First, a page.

With a US court ordering Google to remove an anti-Islam film from YouTube, Pakistani internet activists today said the government here had lost its "moral high ground" and should remove a ban on the video-sharing website.
The world's largest video-sharing site has been banned in Pakistan since September 2012, when then Prime Minister Raja Pervez Ashraf asked the Information Ministry to block it over the presence of clips from the movie "Innocence Of Muslims".
The ban was imposed after YouTube refused to heed the Pakistan government's request to remove the clips of the film considered blasphemous. The videos on YouTube had triggered violent protests in many countries, including Pakistan.
A US Appeals Court yesterday ordered Google, which owns YouTube, to remove the film in response to a lawsuit by an actress who says she was tricked into appearing in it.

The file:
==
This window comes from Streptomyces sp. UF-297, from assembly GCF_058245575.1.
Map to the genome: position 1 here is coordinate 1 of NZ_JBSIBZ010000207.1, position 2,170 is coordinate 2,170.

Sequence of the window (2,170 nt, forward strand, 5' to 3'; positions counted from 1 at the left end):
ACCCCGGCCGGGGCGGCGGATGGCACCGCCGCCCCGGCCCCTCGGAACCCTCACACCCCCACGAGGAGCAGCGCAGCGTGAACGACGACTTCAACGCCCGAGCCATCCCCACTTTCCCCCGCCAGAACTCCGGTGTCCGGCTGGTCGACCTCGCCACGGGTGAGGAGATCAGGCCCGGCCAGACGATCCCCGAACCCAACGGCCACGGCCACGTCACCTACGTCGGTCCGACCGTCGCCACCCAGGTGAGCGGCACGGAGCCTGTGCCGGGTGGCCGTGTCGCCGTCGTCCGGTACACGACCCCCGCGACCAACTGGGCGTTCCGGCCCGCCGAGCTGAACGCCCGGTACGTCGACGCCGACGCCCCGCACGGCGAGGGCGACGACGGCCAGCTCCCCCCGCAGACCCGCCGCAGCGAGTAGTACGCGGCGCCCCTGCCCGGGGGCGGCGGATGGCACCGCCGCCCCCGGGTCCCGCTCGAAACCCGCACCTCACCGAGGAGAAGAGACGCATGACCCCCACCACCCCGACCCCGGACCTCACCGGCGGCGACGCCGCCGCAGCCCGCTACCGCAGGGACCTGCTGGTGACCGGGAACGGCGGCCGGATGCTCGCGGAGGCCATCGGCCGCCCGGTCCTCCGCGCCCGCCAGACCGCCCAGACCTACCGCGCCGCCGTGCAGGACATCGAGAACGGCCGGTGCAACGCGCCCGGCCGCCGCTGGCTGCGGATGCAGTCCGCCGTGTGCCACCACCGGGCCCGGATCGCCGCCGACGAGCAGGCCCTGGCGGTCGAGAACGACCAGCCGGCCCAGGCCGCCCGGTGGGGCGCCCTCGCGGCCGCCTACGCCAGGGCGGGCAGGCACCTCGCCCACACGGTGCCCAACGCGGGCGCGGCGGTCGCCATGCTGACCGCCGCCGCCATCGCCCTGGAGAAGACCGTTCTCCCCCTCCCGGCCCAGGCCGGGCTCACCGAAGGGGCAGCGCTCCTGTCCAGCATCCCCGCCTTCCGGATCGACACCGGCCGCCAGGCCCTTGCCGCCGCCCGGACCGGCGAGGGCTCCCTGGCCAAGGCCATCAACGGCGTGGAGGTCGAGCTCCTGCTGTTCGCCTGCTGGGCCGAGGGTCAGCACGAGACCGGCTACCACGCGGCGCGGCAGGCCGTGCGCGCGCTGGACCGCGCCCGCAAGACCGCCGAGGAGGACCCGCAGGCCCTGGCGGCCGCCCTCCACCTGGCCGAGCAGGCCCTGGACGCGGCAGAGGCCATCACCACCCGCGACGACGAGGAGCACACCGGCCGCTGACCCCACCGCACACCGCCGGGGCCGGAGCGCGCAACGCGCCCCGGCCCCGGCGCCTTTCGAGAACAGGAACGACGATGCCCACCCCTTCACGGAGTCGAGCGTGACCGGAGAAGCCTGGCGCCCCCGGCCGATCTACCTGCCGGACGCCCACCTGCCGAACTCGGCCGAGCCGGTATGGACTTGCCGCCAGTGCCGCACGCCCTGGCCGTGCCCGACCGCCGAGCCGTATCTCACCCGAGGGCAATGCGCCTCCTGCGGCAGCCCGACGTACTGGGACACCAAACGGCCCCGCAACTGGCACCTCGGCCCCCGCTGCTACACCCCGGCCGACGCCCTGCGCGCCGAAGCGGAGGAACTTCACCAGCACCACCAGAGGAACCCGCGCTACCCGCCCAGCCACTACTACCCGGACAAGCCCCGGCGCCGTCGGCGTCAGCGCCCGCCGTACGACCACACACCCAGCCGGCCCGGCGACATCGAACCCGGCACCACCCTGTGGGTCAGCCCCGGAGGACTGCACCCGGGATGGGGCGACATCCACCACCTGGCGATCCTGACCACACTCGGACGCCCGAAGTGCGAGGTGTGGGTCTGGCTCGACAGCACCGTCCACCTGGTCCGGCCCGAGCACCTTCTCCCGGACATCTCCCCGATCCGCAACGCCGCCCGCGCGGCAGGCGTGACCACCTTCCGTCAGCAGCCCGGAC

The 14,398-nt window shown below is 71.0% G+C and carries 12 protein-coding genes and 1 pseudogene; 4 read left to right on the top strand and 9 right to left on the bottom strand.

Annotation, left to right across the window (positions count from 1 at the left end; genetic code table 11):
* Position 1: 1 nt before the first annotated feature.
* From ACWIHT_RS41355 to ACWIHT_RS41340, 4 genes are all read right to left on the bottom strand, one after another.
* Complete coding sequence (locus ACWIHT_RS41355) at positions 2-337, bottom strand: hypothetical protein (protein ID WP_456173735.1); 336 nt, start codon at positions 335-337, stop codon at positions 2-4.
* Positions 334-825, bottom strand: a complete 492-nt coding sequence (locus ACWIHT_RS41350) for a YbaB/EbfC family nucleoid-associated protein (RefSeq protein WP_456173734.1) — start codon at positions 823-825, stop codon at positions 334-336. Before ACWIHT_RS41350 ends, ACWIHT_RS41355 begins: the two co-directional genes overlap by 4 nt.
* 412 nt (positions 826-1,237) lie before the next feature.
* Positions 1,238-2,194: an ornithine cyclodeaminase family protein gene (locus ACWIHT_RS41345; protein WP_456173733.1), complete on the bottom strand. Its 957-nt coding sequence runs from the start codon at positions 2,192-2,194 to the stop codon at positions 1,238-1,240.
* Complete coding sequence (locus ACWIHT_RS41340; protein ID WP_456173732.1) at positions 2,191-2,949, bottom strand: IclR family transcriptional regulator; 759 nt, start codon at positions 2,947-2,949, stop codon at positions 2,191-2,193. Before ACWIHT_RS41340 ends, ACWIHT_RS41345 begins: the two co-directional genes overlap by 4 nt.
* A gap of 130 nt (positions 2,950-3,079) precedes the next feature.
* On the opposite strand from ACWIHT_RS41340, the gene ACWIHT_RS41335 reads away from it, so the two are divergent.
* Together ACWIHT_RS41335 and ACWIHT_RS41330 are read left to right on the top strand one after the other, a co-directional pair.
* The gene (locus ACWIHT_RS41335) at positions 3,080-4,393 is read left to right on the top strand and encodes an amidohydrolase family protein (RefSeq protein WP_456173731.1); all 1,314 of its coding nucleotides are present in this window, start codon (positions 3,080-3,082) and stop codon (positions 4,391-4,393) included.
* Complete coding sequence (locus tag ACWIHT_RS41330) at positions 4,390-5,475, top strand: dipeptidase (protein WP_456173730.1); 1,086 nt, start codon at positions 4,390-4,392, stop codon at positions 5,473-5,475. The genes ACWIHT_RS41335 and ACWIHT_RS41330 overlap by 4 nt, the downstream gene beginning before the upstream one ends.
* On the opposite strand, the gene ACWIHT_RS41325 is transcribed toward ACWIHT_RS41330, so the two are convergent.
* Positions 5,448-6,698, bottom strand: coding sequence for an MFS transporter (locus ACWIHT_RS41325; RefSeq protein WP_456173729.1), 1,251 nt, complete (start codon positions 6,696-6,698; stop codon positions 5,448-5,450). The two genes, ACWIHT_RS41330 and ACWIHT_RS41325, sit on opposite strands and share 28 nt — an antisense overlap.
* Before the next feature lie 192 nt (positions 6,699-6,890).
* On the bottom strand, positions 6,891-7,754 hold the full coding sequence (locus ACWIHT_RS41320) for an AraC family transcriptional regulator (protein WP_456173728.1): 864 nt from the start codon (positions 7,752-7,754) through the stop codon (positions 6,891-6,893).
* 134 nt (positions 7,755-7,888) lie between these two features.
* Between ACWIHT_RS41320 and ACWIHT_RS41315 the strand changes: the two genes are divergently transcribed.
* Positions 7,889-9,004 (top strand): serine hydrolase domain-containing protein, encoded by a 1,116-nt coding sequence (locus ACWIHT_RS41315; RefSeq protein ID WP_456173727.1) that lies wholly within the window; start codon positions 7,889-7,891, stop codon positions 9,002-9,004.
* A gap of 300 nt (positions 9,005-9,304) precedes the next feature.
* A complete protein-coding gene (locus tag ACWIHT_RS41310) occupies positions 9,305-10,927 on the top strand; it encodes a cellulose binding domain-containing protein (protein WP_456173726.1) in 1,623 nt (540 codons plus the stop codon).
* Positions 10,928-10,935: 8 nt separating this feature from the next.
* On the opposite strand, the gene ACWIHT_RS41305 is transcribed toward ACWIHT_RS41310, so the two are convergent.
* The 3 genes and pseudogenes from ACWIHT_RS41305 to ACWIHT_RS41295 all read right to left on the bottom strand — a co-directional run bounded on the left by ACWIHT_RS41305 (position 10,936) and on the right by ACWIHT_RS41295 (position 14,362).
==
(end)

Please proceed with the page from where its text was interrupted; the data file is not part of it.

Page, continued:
"With this, the Pakistan government has now lost its moral high ground to ban YouTube. The government should now unblock it," Furhan Hussain of Byes for All, an internet rights organisation that has filed a court case against the ban, told PTI.
He argued the real motive behind the ban was political.
"Religion was just used as an excuse to ban YouTube. The real aim was to block any alternate viewpoint. The order of the US court will act like pressure on the government," he said.
Bytes For All's petition is being heard by the Lahore High Court and the next hearing is scheduled for next week.
Many companies, students, youths, performers and activists have been affected by the ban.